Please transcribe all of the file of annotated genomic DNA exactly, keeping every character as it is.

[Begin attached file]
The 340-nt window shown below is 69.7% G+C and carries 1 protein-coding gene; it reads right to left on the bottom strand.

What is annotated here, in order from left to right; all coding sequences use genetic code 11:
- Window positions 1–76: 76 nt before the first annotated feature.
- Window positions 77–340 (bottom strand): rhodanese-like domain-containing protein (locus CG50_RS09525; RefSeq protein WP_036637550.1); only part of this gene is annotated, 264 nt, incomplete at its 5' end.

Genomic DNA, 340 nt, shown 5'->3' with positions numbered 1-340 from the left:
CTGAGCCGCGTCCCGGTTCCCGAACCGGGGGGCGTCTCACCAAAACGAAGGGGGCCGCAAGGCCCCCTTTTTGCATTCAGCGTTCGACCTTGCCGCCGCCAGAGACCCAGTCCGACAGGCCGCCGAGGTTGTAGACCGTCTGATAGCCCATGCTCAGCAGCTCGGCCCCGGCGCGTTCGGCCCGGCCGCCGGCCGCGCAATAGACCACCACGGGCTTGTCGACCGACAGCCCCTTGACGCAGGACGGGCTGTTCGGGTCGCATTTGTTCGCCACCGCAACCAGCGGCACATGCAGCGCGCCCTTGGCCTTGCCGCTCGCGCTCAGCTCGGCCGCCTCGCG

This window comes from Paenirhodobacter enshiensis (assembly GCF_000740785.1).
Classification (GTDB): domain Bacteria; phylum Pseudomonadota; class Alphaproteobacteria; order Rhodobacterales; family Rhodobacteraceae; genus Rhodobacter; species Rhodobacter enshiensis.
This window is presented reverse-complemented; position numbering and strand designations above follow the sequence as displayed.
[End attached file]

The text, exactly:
The 340-nt window shown below is 69.7% G+C and carries 1 protein-coding gene; it reads right to left on the bottom strand.

What is annotated here, in order from left to right; all coding sequences use genetic code 11:
- Window positions 1–76: 76 nt before the first annotated feature.
- Window positions 77–340 (bottom strand): rhodanese-like domain-containing protein (locus CG50_RS09525; RefSeq protein WP_036637550.1); only part of this gene is annotated, 264 nt, incomplete at its 5' end.

Genomic DNA, 340 nt, shown 5'->3' with positions numbered 1-340 from the left:
CTGAGCCGCGTCCCGGTTCCCGAACCGGGGGGCGTCTCACCAAAACGAAGGGGGCCGCAAGGCCCCCTTTTTGCATTCAGCGTTCGACCTTGCCGCCGCCAGAGACCCAGTCCGACAGGCCGCCGAGGTTGTAGACCGTCTGATAGCCCATGCTCAGCAGCTCGGCCCCGGCGCGTTCGGCCCGGCCGCCGGCCGCGCAATAGACCACCACGGGCTTGTCGACCGACAGCCCCTTGACGCAGGACGGGCTGTTCGGGTCGCATTTGTTCGCCACCGCAACCAGCGGCACATGCAGCGCGCCCTTGGCCTTGCCGCTCGCGCTCAGCTCGGCCGCCTCGCG

This window comes from Paenirhodobacter enshiensis (assembly GCF_000740785.1).
Classification (GTDB): domain Bacteria; phylum Pseudomonadota; class Alphaproteobacteria; order Rhodobacterales; family Rhodobacteraceae; genus Rhodobacter; species Rhodobacter enshiensis.
This window is presented reverse-complemented; position numbering and strand designations above follow the sequence as displayed.